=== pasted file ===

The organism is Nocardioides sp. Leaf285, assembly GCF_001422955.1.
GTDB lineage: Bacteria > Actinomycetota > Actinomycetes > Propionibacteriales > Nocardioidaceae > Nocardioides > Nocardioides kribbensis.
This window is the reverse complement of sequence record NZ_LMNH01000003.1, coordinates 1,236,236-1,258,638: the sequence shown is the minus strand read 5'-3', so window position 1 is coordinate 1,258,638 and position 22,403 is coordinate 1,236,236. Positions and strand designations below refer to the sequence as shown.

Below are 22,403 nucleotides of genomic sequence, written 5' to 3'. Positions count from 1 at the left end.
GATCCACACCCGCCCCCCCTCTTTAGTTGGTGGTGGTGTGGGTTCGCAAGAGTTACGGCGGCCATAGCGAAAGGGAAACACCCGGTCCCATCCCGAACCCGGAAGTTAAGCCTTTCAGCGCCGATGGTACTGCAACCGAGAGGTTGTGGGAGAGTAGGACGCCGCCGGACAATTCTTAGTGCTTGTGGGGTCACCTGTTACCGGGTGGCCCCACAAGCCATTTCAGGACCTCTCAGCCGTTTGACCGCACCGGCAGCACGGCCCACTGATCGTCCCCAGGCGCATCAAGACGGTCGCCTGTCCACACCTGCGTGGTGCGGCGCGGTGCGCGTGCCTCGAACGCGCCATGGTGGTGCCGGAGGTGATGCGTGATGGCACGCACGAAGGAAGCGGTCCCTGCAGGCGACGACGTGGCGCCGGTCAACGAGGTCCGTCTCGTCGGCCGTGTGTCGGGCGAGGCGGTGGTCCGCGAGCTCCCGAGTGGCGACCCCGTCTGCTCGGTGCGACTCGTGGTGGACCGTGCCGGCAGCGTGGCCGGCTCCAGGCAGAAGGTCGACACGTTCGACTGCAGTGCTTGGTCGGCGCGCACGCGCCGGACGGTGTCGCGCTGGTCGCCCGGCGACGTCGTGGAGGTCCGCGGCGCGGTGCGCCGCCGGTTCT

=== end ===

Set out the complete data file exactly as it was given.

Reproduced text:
The organism is Nocardioides sp. Leaf285, assembly GCF_001422955.1.
GTDB lineage: Bacteria > Actinomycetota > Actinomycetes > Propionibacteriales > Nocardioidaceae > Nocardioides > Nocardioides kribbensis.
This window is the reverse complement of sequence record NZ_LMNH01000003.1, coordinates 1,236,236-1,258,638: the sequence shown is the minus strand read 5'-3', so window position 1 is coordinate 1,258,638 and position 22,403 is coordinate 1,236,236. Positions and strand designations below refer to the sequence as shown.

Below are 22,403 nucleotides of genomic sequence, written 5' to 3'. Positions count from 1 at the left end.
GATCCACACCCGCCCCCCCTCTTTAGTTGGTGGTGGTGTGGGTTCGCAAGAGTTACGGCGGCCATAGCGAAAGGGAAACACCCGGTCCCATCCCGAACCCGGAAGTTAAGCCTTTCAGCGCCGATGGTACTGCAACCGAGAGGTTGTGGGAGAGTAGGACGCCGCCGGACAATTCTTAGTGCTTGTGGGGTCACCTGTTACCGGGTGGCCCCACAAGCCATTTCAGGACCTCTCAGCCGTTTGACCGCACCGGCAGCACGGCCCACTGATCGTCCCCAGGCGCATCAAGACGGTCGCCTGTCCACACCTGCGTGGTGCGGCGCGGTGCGCGTGCCTCGAACGCGCCATGGTGGTGCCGGAGGTGATGCGTGATGGCACGCACGAAGGAAGCGGTCCCTGCAGGCGACGACGTGGCGCCGGTCAACGAGGTCCGTCTCGTCGGCCGTGTGTCGGGCGAGGCGGTGGTCCGCGAGCTCCCGAGTGGCGACCCCGTCTGCTCGGTGCGACTCGTGGTGGACCGTGCCGGCAGCGTGGCCGGCTCCAGGCAGAAGGTCGACACGTTCGACTGCAGTGCTTGGTCGGCGCGCACGCGCCGGACGGTGTCGCGCTGGTCGCCCGGCGACGTCGTGGAGGTCCGCGGCGCGGTGCGCCGCCGGTTCT